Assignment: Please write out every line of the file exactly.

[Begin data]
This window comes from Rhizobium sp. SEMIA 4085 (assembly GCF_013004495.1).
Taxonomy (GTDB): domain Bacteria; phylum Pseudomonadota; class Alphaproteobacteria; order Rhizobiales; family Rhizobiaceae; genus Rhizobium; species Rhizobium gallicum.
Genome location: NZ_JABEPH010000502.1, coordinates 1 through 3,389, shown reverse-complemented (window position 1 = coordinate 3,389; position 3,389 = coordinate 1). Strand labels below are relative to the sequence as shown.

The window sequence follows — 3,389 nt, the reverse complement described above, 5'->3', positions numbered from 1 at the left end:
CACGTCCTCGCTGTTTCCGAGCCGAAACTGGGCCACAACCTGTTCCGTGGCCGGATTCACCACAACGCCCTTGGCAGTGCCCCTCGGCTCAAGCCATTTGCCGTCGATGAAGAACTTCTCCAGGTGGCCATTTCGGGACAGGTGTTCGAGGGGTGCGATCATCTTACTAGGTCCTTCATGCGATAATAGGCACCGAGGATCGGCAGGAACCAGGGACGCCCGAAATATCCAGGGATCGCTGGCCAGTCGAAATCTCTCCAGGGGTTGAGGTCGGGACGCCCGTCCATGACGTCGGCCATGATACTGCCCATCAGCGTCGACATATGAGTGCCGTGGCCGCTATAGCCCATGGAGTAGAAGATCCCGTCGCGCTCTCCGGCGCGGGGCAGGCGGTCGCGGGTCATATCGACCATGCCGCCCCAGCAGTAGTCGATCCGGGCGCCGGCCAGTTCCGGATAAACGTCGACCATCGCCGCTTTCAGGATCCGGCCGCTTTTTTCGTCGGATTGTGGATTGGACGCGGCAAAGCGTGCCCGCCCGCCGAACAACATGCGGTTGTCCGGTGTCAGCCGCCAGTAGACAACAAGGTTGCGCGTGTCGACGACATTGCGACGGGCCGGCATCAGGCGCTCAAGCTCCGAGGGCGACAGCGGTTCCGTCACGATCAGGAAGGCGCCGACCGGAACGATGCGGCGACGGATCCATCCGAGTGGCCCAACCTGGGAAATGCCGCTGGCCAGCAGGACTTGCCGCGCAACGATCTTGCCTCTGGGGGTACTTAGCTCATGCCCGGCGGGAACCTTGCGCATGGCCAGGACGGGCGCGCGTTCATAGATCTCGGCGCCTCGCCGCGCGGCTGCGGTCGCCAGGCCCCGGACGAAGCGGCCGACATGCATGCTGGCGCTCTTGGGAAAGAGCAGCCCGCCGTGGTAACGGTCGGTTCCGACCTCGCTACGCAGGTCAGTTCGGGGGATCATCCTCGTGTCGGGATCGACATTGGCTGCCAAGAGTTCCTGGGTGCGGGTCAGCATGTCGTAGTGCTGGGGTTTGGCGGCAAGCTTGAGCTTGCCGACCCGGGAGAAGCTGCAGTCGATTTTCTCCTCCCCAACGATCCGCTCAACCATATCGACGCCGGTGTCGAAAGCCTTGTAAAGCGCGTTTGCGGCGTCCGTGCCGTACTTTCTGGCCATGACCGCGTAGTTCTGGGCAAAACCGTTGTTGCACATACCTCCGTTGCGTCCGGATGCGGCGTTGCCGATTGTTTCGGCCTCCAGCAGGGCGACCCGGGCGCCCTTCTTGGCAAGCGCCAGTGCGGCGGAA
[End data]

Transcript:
This window comes from Rhizobium sp. SEMIA 4085 (assembly GCF_013004495.1).
Taxonomy (GTDB): domain Bacteria; phylum Pseudomonadota; class Alphaproteobacteria; order Rhizobiales; family Rhizobiaceae; genus Rhizobium; species Rhizobium gallicum.
Genome location: NZ_JABEPH010000502.1, coordinates 1 through 3,389, shown reverse-complemented (window position 1 = coordinate 3,389; position 3,389 = coordinate 1). Strand labels below are relative to the sequence as shown.

The window sequence follows — 3,389 nt, the reverse complement described above, 5'->3', positions numbered from 1 at the left end:
CACGTCCTCGCTGTTTCCGAGCCGAAACTGGGCCACAACCTGTTCCGTGGCCGGATTCACCACAACGCCCTTGGCAGTGCCCCTCGGCTCAAGCCATTTGCCGTCGATGAAGAACTTCTCCAGGTGGCCATTTCGGGACAGGTGTTCGAGGGGTGCGATCATCTTACTAGGTCCTTCATGCGATAATAGGCACCGAGGATCGGCAGGAACCAGGGACGCCCGAAATATCCAGGGATCGCTGGCCAGTCGAAATCTCTCCAGGGGTTGAGGTCGGGACGCCCGTCCATGACGTCGGCCATGATACTGCCCATCAGCGTCGACATATGAGTGCCGTGGCCGCTATAGCCCATGGAGTAGAAGATCCCGTCGCGCTCTCCGGCGCGGGGCAGGCGGTCGCGGGTCATATCGACCATGCCGCCCCAGCAGTAGTCGATCCGGGCGCCGGCCAGTTCCGGATAAACGTCGACCATCGCCGCTTTCAGGATCCGGCCGCTTTTTTCGTCGGATTGTGGATTGGACGCGGCAAAGCGTGCCCGCCCGCCGAACAACATGCGGTTGTCCGGTGTCAGCCGCCAGTAGACAACAAGGTTGCGCGTGTCGACGACATTGCGACGGGCCGGCATCAGGCGCTCAAGCTCCGAGGGCGACAGCGGTTCCGTCACGATCAGGAAGGCGCCGACCGGAACGATGCGGCGACGGATCCATCCGAGTGGCCCAACCTGGGAAATGCCGCTGGCCAGCAGGACTTGCCGCGCAACGATCTTGCCTCTGGGGGTACTTAGCTCATGCCCGGCGGGAACCTTGCGCATGGCCAGGACGGGCGCGCGTTCATAGATCTCGGCGCCTCGCCGCGCGGCTGCGGTCGCCAGGCCCCGGACGAAGCGGCCGACATGCATGCTGGCGCTCTTGGGAAAGAGCAGCCCGCCGTGGTAACGGTCGGTTCCGACCTCGCTACGCAGGTCAGTTCGGGGGATCATCCTCGTGTCGGGATCGACATTGGCTGCCAAGAGTTCCTGGGTGCGGGTCAGCATGTCGTAGTGCTGGGGTTTGGCGGCAAGCTTGAGCTTGCCGACCCGGGAGAAGCTGCAGTCGATTTTCTCCTCCCCAACGATCCGCTCAACCATATCGACGCCGGTGTCGAAAGCCTTGTAAAGCGCGTTTGCGGCGTCCGTGCCGTACTTTCTGGCCATGACCGCGTAGTTCTGGGCAAAACCGTTGTTGCACATACCTCCGTTGCGTCCGGATGCGGCGTTGCCGATTGTTTCGGCCTCCAGCAGGGCGACCCGGGCGCCCTTCTTGGCAAGCGCCAGTGCGGCGGAA